OP-ED

Nedbank withdraws funding for new coal IPPs

By Chris Yelland and Roger Lilley for EE Publishers 30 January 2019
Caption
Photo by Shazia Mirza on Unsplash

Nedbank lived up to its slogan as the ‘green’ bank in its decision to withdraw its funding of two proposed new coal-fired power stations in South Africa, Thabametsi and Khanyisa.

The decision fits with the banking group’s commitment to “green” funding, responsible lending and supporting sustainability initiatives. The bank says its initial proposal for funding the construction of the Thabametsi and Khanyisa independent power producers (IPPs) has lapsed and will not be renewed.

This comes after a corporate policy announced in early 2018 that the bank would no longer fund the construction of any new coal-fired power plants beyond its existing commitments to fund Thabametsi and Khanyisa, which were included as part of the new coal IPP programme in the South African Department of Energy’s draft integrated resource plan for electricity (Draft IRP 2018).

The proposed Thabametsi 557MW coal-fired power station, which would be largely owned by Japan’s Marubeni and South Korea’s Kepco, was planned to be built near Lephalale in Limpopo, while the Khanyisa 306MW power station was to be sited near eMalahleni in Mpumalanga. The biggest shareholder of Khanyisa would be Saudi-owned Acwa Power.

Nedbank says that it would prefer to offer the financing for projects in energy efficiency and renewable energy, such as landfill gas, solar, hydro and wind projects. The bank says in its core business of lending and investing, it has a crucial role to play in transforming the economy and addressing climate change and that it seeks to “use [its] financial expertise to do good for individuals, businesses and society”.

Nedbank’s announcement follows reports in September 2018 of Standard Bank’s withdrawal of financing the construction of coal-fired power. Presently, it appears that FirstRand, Absa and the Development Bank of South Africa are still willing to offer the funding for the Thabametsi and Khanyisa projects, but this may change. Nedbank and Standard Bank have followed the global trend of financial institutions refusing to fund the construction of new coal-fired power plants.

Funding is not the only challenge faced by the two new coal IPPs. Credible high court challenges (reviews of the environmental authorisations) are underway, and atmospheric emission licences, water-use licences and generation licences for both projects are either outstanding or being challenged.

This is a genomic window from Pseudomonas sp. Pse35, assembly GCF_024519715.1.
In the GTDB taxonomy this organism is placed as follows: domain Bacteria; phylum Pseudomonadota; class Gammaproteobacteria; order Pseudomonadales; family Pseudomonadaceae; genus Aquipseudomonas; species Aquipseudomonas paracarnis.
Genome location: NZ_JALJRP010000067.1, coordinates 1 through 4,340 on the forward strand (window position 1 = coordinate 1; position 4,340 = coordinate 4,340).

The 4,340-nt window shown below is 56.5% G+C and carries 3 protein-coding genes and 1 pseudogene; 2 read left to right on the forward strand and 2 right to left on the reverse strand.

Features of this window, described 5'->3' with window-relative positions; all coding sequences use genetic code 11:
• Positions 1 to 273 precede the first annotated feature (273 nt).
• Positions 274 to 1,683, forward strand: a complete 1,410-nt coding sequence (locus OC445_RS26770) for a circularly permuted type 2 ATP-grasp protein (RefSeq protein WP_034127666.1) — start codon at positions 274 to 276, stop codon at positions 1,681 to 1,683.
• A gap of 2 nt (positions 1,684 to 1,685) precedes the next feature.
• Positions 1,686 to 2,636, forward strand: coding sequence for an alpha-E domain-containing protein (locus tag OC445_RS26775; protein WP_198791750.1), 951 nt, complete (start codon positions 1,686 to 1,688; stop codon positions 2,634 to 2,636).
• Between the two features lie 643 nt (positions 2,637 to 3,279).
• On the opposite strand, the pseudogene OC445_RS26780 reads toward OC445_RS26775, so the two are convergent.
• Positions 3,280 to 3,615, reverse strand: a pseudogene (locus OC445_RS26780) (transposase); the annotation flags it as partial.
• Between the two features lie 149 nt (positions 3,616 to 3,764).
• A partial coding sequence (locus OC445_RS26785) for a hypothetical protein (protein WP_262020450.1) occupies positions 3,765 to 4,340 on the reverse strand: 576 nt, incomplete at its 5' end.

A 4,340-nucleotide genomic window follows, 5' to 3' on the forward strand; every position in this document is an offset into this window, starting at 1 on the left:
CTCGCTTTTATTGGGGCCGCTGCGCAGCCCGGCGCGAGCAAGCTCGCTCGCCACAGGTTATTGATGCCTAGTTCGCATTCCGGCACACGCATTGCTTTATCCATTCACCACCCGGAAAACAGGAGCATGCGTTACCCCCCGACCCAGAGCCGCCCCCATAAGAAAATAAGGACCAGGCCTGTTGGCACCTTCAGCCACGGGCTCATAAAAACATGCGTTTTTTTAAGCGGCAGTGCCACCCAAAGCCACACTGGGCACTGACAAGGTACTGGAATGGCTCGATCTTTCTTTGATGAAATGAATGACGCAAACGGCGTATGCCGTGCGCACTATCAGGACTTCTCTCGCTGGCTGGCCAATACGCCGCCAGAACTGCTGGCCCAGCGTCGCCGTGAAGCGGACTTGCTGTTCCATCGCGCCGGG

Has a tipping point been reached?

Bloomberg reports that global clean energy investment may finally have reached a tipping point, having exceeded US$300-billion over the past five years. At the same time, the LA Times reports that Germany is set to close all 84 of its coal-fired power stations over the next 19 years, and will rely primarily on renewables by 2038.

The International Renewable Energy Agency (IRENA) reports that environmental concerns and dramatically falling technology costs are making renewables the most cost-effective source of new power generation in much of the world.

According to the International Energy Agency’s report, Coal 2018, electricity from coal is growing in Southeast Asia and India but is flat or declining in most other parts of the world — including South Africa.

The latest edition of the World Bank’s Regulatory Indicators for Sustainable Energy finds that in the past decade, the number of countries with strong policy frameworks for sustainable energy has more than tripled since 2010, with a dramatic increase in the uptake of renewable energy and energy efficiency targets.

A possible way ahead

It is possible that the Chinese will offer to fill the gap resulting from Nedbank and Standard Bank’s withdrawal of funding for the two new coal-fired power plants, and if they do, it will be especially interesting to see what the terms and conditions of such alternative funding would entail.

South Africa, as a signatory to the United Nations Framework Convention on Climate Change’s Paris Agreement, is duty-bound to reduce its reliance on coal for electricity generation and to close at least the five worst offending emitters of particulates and toxic gases in Eskom’s fleet of coal-fired power stations as soon as possible.

One wonders if the decision by two of the country’s biggest banks to decline to fund new coal-fired electricity generation might cause the DoE to remove the two new coal-fired power plants from the Draft IRP 2018, which is still to be promulgated. DM

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